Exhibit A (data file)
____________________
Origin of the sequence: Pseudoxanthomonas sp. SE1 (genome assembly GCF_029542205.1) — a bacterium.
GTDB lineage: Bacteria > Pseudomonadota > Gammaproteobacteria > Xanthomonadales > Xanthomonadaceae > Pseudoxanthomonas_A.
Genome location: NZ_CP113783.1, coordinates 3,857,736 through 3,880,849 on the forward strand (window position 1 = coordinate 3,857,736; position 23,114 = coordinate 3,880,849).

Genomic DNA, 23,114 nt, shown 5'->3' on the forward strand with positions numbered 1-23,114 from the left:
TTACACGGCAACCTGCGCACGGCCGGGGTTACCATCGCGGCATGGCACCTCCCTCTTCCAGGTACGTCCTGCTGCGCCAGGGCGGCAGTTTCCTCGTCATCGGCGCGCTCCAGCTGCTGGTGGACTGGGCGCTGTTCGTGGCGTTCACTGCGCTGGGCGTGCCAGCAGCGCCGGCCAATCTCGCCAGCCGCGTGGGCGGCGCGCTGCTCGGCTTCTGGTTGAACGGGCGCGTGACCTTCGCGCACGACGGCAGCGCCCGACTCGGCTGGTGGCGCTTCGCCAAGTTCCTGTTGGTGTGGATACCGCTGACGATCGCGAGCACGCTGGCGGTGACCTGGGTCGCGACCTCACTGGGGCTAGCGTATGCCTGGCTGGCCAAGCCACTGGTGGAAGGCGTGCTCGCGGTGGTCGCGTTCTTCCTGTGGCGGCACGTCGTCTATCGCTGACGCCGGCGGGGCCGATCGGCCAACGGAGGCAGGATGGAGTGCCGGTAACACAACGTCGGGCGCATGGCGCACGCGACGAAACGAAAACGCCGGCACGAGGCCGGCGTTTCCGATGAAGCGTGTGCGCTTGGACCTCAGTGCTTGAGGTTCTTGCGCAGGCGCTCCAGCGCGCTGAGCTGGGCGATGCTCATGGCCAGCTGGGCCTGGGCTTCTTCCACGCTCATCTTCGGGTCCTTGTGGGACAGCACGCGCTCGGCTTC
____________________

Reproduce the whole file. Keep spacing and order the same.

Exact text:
Origin of the sequence: Pseudoxanthomonas sp. SE1 (genome assembly GCF_029542205.1) — a bacterium.
GTDB lineage: Bacteria > Pseudomonadota > Gammaproteobacteria > Xanthomonadales > Xanthomonadaceae > Pseudoxanthomonas_A.
Genome location: NZ_CP113783.1, coordinates 3,857,736 through 3,880,849 on the forward strand (window position 1 = coordinate 3,857,736; position 23,114 = coordinate 3,880,849).

Genomic DNA, 23,114 nt, shown 5'->3' on the forward strand with positions numbered 1-23,114 from the left:
TTACACGGCAACCTGCGCACGGCCGGGGTTACCATCGCGGCATGGCACCTCCCTCTTCCAGGTACGTCCTGCTGCGCCAGGGCGGCAGTTTCCTCGTCATCGGCGCGCTCCAGCTGCTGGTGGACTGGGCGCTGTTCGTGGCGTTCACTGCGCTGGGCGTGCCAGCAGCGCCGGCCAATCTCGCCAGCCGCGTGGGCGGCGCGCTGCTCGGCTTCTGGTTGAACGGGCGCGTGACCTTCGCGCACGACGGCAGCGCCCGACTCGGCTGGTGGCGCTTCGCCAAGTTCCTGTTGGTGTGGATACCGCTGACGATCGCGAGCACGCTGGCGGTGACCTGGGTCGCGACCTCACTGGGGCTAGCGTATGCCTGGCTGGCCAAGCCACTGGTGGAAGGCGTGCTCGCGGTGGTCGCGTTCTTCCTGTGGCGGCACGTCGTCTATCGCTGACGCCGGCGGGGCCGATCGGCCAACGGAGGCAGGATGGAGTGCCGGTAACACAACGTCGGGCGCATGGCGCACGCGACGAAACGAAAACGCCGGCACGAGGCCGGCGTTTCCGATGAAGCGTGTGCGCTTGGACCTCAGTGCTTGAGGTTCTTGCGCAGGCGCTCCAGCGCGCTGAGCTGGGCGATGCTCATGGCCAGCTGGGCCTGGGCTTCTTCCACGCTCATCTTCGGGTCCTTGTGGGACAGCACGCGCTCGGCTTC